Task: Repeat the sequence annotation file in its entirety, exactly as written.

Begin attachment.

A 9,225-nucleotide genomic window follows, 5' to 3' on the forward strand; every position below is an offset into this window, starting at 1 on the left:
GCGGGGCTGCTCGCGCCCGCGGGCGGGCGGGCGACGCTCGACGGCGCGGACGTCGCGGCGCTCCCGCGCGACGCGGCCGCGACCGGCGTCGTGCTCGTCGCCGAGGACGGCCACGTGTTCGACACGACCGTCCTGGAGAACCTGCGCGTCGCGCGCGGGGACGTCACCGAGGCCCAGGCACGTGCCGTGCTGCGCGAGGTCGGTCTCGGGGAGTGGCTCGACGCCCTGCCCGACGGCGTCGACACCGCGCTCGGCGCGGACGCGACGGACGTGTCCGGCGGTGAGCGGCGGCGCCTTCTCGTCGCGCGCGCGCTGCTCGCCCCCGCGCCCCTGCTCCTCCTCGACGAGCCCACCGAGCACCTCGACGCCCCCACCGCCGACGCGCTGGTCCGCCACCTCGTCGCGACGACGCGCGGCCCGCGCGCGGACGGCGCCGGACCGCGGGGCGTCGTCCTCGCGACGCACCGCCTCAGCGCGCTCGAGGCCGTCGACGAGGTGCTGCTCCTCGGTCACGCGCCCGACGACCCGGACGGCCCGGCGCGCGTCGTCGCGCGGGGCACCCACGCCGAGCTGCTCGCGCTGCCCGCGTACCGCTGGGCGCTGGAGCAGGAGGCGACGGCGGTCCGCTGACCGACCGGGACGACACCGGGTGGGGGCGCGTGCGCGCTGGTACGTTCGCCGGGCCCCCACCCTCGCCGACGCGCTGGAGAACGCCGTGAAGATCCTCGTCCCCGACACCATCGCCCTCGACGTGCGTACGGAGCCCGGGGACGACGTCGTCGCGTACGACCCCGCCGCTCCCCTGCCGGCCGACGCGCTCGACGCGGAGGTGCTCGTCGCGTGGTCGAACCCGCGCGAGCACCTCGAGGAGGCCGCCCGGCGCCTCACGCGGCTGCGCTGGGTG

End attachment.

A 9,225-nucleotide genomic window follows, 5' to 3' on the forward strand; every position below is an offset into this window, starting at 1 on the left:
GCGGGGCTGCTCGCGCCCGCGGGCGGGCGGGCGACGCTCGACGGCGCGGACGTCGCGGCGCTCCCGCGCGACGCGGCCGCGACCGGCGTCGTGCTCGTCGCCGAGGACGGCCACGTGTTCGACACGACCGTCCTGGAGAACCTGCGCGTCGCGCGCGGGGACGTCACCGAGGCCCAGGCACGTGCCGTGCTGCGCGAGGTCGGTCTCGGGGAGTGGCTCGACGCCCTGCCCGACGGCGTCGACACCGCGCTCGGCGCGGACGCGACGGACGTGTCCGGCGGTGAGCGGCGGCGCCTTCTCGTCGCGCGCGCGCTGCTCGCCCCCGCGCCCCTGCTCCTCCTCGACGAGCCCACCGAGCACCTCGACGCCCCCACCGCCGACGCGCTGGTCCGCCACCTCGTCGCGACGACGCGCGGCCCGCGCGCGGACGGCGCCGGACCGCGGGGCGTCGTCCTCGCGACGCACCGCCTCAGCGCGCTCGAGGCCGTCGACGAGGTGCTGCTCCTCGGTCACGCGCCCGACGACCCGGACGGCCCGGCGCGCGTCGTCGCGCGGGGCACCCACGCCGAGCTGCTCGCGCTGCCCGCGTACCGCTGGGCGCTGGAGCAGGAGGCGACGGCGGTCCGCTGACCGACCGGGACGACACCGGGTGGGGGCGCGTGCGCGCTGGTACGTTCGCCGGGCCCCCACCCTCGCCGACGCGCTGGAGAACGCCGTGAAGATCCTCGTCCCCGACACCATCGCCCTCGACGTGCGTACGGAGCCCGGGGACGACGTCGTCGCGTACGACCCCGCCGCTCCCCTGCCGGCCGACGCGCTCGACGCGGAGGTGCTCGTCGCGTGGTCGAACCCGCGCGAGCACCTCGAGGAGGCCGCCCGGCGCCTCACGCGGCTGCGCTGGGTG